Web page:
It’s every kid’s dream to go to Disneyland/Disneyworld. So it wasn’t a surprise when the first sure thing in our HK Itinerary was Disneyland. But then we also wanted to go to Ocean Park. And the tickets are expensive–and there are 6 of us, which makes it very expensive. So we had to choose only one.
So, why Ocean Park? We decided this by asking people we know who have been to both Disneyland and Hong Kong. The older people said that HK Disneyland is more for kids compared to the other Disneylands, but we couldn’t care less–because Disney is Disney and we are Disney kids for life! Then friends told us that if we want action-packed rides, we should definitely choose Ocean Park. So, Ocean Park it was.
One tip for less cost: get your tickets from your hotel concierge or from the different shops on the first floor of Chungking Mansions–way cheaper!
From TST, take the MTR to Admiralty (that’s just one station) and then interchange to the lime green line (South Island Line) at Platform 5/6 and get off at Ocean Park. The ride from Admiralty to Ocean Park is around 14 minutes. This is a pretty long ride and your ears might pop as you will be traveling to another island. Use your Octopus card for $11.9 fare, $5.9 for children, and $2.0 for the elderly.
When you get off at the Ocean Park Station, you’ll be greeted by sea creatures decorating the pillars of the station. It also looks so bright and so clean. And then you’ll walk on a short bridge to the park’s main entrance.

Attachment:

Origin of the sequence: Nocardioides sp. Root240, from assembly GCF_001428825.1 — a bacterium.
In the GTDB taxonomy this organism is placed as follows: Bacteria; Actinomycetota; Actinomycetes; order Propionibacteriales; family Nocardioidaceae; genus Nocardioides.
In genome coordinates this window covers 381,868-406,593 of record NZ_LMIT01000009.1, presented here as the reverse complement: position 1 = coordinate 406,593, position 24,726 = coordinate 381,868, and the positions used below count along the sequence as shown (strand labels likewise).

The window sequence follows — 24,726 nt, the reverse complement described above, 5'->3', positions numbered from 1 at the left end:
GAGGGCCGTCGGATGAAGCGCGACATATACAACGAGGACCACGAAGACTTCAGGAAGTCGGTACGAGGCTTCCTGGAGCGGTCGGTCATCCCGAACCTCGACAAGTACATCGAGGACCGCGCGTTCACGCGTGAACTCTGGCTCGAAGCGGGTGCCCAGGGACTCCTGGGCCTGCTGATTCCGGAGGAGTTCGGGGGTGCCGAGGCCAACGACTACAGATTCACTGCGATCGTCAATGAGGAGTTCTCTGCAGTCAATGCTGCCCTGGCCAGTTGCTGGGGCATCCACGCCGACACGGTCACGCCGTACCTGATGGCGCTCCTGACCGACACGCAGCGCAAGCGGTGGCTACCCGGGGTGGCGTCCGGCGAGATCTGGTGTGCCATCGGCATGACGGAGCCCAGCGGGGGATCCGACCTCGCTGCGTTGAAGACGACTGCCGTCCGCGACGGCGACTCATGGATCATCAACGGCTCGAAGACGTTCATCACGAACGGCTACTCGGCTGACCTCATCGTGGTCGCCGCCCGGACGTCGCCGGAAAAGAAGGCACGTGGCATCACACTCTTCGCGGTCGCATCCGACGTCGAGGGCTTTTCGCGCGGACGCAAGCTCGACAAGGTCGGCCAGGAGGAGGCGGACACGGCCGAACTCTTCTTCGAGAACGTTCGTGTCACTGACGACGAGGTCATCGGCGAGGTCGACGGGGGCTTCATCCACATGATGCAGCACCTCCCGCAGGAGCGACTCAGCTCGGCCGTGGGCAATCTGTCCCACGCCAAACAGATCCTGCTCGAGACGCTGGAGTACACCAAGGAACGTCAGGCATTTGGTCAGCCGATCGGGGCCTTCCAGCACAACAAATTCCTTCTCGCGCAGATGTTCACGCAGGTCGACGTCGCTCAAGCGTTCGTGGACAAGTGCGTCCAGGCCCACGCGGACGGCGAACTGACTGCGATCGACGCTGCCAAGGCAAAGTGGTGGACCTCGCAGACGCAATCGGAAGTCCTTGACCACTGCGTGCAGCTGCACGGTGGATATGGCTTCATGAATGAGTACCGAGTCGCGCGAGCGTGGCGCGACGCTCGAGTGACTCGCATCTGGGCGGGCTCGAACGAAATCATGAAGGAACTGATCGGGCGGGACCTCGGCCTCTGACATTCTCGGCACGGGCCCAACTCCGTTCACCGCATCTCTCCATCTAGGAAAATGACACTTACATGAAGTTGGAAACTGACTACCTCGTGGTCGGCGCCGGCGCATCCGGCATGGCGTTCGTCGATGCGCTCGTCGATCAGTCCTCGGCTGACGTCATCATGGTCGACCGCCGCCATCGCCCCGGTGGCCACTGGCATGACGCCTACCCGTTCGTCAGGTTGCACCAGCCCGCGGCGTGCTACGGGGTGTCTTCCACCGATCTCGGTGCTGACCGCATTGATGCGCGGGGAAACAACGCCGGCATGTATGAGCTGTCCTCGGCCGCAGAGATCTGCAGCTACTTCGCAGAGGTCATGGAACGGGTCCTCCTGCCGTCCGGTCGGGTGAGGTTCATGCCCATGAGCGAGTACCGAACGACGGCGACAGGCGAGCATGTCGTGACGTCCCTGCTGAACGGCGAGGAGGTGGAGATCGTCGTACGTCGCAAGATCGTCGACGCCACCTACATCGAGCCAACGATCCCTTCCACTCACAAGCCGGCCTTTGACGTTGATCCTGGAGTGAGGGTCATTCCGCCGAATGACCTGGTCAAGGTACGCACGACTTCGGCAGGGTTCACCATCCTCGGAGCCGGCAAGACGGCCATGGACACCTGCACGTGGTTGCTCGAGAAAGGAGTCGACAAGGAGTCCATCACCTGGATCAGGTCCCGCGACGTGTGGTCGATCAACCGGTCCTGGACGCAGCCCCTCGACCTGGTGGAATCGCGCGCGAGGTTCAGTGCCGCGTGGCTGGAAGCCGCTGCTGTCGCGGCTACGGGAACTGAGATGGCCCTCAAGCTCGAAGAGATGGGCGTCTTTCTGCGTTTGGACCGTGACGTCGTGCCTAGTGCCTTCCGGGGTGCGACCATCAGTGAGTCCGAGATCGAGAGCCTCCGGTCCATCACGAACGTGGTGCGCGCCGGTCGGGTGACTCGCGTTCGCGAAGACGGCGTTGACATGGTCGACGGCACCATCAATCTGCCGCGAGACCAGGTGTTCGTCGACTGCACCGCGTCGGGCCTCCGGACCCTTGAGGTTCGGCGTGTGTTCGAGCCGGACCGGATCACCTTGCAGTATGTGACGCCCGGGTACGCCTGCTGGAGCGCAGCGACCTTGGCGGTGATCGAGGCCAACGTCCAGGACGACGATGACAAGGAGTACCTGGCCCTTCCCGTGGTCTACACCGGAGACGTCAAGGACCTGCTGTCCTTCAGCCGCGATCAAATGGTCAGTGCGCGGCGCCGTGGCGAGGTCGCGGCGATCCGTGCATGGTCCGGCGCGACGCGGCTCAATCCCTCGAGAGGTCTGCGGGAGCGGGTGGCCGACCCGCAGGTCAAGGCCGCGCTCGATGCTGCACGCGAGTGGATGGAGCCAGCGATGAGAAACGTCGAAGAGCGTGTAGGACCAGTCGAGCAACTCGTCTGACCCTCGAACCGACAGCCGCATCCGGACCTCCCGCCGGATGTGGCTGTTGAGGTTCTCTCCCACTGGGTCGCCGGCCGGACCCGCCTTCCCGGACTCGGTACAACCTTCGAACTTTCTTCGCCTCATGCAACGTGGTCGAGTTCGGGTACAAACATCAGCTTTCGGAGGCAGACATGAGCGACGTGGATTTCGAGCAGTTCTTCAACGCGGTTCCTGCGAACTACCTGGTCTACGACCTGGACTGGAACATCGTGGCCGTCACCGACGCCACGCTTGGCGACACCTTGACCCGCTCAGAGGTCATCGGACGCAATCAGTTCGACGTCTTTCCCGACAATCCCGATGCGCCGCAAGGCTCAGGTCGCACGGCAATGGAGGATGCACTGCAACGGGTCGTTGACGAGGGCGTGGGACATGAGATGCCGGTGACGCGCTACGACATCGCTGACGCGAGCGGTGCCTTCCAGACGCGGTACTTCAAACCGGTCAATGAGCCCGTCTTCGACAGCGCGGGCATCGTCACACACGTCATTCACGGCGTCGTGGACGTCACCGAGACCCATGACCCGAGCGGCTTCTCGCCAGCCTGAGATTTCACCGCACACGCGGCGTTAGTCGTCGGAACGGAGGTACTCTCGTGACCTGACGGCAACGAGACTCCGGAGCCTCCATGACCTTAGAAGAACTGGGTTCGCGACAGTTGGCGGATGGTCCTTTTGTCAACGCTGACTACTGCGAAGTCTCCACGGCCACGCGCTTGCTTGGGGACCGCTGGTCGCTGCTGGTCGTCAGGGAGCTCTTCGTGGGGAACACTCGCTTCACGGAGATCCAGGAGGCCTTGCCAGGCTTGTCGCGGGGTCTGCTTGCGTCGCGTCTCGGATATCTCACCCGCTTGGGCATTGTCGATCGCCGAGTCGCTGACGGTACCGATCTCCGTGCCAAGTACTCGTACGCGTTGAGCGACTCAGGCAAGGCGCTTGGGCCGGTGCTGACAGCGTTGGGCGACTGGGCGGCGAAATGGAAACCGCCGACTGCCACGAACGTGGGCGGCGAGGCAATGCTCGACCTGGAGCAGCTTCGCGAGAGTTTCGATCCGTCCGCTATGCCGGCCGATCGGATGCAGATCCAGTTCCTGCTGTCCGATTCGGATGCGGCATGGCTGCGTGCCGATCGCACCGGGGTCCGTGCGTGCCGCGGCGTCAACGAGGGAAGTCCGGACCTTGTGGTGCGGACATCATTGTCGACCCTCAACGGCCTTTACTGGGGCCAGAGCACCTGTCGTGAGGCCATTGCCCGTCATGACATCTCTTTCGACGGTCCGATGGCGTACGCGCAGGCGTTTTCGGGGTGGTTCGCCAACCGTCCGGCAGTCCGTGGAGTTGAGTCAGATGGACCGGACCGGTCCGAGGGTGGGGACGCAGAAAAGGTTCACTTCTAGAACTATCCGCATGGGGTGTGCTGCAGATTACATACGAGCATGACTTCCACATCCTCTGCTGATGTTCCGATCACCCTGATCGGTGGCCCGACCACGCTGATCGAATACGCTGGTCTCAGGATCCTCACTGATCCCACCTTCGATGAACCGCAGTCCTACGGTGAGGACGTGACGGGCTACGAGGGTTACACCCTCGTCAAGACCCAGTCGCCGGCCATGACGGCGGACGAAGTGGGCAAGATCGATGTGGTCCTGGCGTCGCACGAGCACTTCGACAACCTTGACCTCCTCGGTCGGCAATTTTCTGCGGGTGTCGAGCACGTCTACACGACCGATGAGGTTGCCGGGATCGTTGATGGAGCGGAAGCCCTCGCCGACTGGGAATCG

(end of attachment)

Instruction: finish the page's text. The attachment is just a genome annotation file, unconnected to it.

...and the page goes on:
Our original plan for Day 2 was supposed to be Ngong Ping Village and the much talked about Nan Lian Gardens. Google Nan Lian Gardens and you will understand why it is popular. However, due to time constraints and aching feet, we decided to just go to Ngong Ping Village to have at least a cultural experience. Afterwards, we went to Mongkok to meet with Lolo’s business partners.
Ngong Ping Village, Big Buddha (Tian Tan Buddha), and Ngong Ping Piazza
So Ngong Ping Village is this open-air village that is designed in the old and traditional way. I really thought it was a legit old village, but I later learned that it was created specifically for tourism. A lot of tourists go to visit the Big Buddha, so the Ngong Ping Village was designed to accommodate a large number of people. Because it was made for tourists, it has a lot of souvenir shops and restaurants. Continue reading “Hong Kong: Ngong Ping Village and Mongkok”→
This is a more detailed post on our Day 1 in Hong Kong. For a more detailed itinerary for four days and four nights, check out our DIY itinerary. We went to Kowloon Park, Central Station, The Peak, and Causeway Bay.
It’s that time of the year again–for our annual family vacation. After much thought, we decided on Hong Kong, which is one of the most popular tourist destinations.
I was assigned to make the itinerary, which I was able to do with the help of Google. Thank you, technology! However, we weren’t able to do everything we wanted, but at the end of this article, I’m going to show you the itinerary I planned for 31 May to June 4. The itinerary is complete with costs, transportation instructions, and other activities.
Now, most itineraries you will find on the Internet will include day tours to either Macau or Shenzen, which we decided to forego. Of course, it really depends on your preference. For this trip, we decided we wanted to see more of Hong Kong. Here’s a quick summary video of our amazing trip!